Wolfram Research introduced random processes in version 9 of Mathematica and for the first time users were able to tackle more complex modeling challenges such as those arising in stochastic calculus. The software’s capabilities in this area have grown and matured over the last two versions to a point where it is now feasible to teach stochastic calculus and the fundamentals of financial engineering entirely within the framework of the Wolfram Language. In this post we take a lightening tour of some of the software’s core capabilities and give some examples of how it can be used to create the building blocks required for a complete exposition of the theory behind modern finance.
Financial Engineering has long been a staple application of Mathematica, an area in which is capabilities in symbolic logic stand out. But earlier versions of the software lacked the ability to work with Ito calculus and model stochastic processes, leaving the user to fill in the gaps by other means. All that changed in version 9 and it is now possible to provide the complete framework of modern financial theory within the context of the Wolfram Language.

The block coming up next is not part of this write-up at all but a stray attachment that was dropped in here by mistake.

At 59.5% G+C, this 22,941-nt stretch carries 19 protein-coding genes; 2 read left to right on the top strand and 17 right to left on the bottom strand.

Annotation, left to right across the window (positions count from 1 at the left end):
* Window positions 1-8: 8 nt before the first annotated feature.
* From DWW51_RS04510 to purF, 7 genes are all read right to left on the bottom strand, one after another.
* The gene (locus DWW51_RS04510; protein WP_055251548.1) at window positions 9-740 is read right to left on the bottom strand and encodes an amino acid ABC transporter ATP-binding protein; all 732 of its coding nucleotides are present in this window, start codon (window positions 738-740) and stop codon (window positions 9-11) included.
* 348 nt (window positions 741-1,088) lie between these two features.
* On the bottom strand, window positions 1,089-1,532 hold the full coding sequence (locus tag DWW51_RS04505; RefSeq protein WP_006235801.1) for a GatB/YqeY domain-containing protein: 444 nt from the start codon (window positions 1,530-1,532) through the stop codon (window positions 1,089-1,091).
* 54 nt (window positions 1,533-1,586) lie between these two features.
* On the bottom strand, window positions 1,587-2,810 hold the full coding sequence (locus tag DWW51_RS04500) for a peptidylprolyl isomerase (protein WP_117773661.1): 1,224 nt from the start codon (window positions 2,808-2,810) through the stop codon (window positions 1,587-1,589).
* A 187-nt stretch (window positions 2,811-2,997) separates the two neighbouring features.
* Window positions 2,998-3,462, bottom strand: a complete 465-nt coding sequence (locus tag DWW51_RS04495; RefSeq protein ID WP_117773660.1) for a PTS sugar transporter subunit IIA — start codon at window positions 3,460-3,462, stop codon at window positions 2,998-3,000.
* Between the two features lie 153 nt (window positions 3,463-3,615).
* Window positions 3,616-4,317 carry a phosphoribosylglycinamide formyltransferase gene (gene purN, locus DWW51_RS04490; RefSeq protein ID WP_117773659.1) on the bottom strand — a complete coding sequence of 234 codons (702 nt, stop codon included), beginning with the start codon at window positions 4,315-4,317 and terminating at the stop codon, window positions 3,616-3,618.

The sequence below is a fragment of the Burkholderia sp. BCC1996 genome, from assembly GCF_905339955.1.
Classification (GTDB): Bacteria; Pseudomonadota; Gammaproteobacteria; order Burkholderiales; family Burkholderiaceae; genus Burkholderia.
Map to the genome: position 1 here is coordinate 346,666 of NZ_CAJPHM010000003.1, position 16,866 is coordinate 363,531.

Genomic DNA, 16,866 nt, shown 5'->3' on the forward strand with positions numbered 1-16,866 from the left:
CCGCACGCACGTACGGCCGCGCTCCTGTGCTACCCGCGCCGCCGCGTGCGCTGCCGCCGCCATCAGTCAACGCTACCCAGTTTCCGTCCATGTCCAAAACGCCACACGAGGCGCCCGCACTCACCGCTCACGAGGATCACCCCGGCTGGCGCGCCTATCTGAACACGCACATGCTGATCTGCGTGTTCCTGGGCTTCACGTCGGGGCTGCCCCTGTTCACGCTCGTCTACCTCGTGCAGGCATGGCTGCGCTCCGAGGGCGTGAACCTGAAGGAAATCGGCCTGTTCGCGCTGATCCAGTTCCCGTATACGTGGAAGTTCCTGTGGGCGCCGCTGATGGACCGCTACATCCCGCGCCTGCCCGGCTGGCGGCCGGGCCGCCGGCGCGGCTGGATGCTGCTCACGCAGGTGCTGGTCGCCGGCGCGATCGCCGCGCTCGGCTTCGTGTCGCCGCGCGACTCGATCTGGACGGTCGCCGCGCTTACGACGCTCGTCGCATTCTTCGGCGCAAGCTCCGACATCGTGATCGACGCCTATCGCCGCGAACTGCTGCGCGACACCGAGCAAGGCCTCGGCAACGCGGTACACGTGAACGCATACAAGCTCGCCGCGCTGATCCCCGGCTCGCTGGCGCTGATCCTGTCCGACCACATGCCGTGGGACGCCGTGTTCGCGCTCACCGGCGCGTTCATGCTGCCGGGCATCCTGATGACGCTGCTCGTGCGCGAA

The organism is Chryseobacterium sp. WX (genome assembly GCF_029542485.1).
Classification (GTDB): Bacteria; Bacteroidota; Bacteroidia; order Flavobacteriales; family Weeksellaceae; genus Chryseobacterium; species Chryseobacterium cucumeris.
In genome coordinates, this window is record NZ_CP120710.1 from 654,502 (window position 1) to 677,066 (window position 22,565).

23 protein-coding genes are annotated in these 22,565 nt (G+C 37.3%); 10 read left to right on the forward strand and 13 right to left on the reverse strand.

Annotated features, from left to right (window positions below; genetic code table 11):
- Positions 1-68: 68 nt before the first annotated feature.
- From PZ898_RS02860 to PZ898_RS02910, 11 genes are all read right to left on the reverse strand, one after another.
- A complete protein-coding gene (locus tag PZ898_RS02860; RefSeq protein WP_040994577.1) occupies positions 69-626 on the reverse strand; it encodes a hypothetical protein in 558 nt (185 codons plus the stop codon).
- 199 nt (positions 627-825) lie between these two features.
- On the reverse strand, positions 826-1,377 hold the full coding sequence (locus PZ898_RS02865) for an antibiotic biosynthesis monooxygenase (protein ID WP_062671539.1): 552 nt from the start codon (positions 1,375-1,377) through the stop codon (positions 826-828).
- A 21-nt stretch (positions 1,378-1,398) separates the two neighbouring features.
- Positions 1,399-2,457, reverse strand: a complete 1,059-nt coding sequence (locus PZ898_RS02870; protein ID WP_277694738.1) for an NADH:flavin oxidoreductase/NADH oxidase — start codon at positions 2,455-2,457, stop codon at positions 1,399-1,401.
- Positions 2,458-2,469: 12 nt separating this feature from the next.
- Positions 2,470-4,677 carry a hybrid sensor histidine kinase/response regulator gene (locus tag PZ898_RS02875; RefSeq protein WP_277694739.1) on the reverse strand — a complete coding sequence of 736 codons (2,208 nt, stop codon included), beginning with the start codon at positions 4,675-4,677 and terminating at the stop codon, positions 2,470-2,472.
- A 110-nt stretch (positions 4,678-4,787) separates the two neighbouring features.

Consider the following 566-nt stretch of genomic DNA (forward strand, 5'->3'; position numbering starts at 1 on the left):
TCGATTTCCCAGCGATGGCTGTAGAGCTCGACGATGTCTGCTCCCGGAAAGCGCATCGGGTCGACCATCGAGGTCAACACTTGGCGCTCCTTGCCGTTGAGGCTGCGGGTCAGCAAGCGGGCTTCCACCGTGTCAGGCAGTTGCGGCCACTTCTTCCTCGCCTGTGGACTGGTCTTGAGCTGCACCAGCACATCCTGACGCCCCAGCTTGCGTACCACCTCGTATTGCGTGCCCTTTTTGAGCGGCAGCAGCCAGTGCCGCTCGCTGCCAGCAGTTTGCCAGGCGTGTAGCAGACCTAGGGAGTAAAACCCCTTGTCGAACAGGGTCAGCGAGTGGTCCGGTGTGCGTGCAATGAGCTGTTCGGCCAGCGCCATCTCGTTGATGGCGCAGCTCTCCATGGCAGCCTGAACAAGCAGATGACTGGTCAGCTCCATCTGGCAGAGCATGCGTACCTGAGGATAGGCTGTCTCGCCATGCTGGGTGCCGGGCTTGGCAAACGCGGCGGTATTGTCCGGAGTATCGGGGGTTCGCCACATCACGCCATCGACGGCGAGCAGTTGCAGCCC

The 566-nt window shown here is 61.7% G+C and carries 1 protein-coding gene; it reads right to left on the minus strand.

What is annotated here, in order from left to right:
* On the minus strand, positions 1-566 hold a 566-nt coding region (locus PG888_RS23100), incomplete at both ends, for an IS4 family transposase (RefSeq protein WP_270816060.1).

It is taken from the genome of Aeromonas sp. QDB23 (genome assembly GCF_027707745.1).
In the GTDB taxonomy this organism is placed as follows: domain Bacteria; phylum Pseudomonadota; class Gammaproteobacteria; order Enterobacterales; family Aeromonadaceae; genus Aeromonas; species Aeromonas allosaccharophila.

The advantages of this approach are considerable. The capabilities of the language make it easy to provide interactive examples to illustrate theoretical concepts and develop the student’s understanding of them through experimentation. Furthermore, the student is not limited merely to learning and applying complex formulae for derivative pricing and risk, but can fairly easily derive the results for themselves. As a consequence, a course in stochastic calculus taught using Mathematica can be broader in scope and go deeper into the theory than is typically the case, while at the same time reinforcing understanding and learning by practical example and experimentation.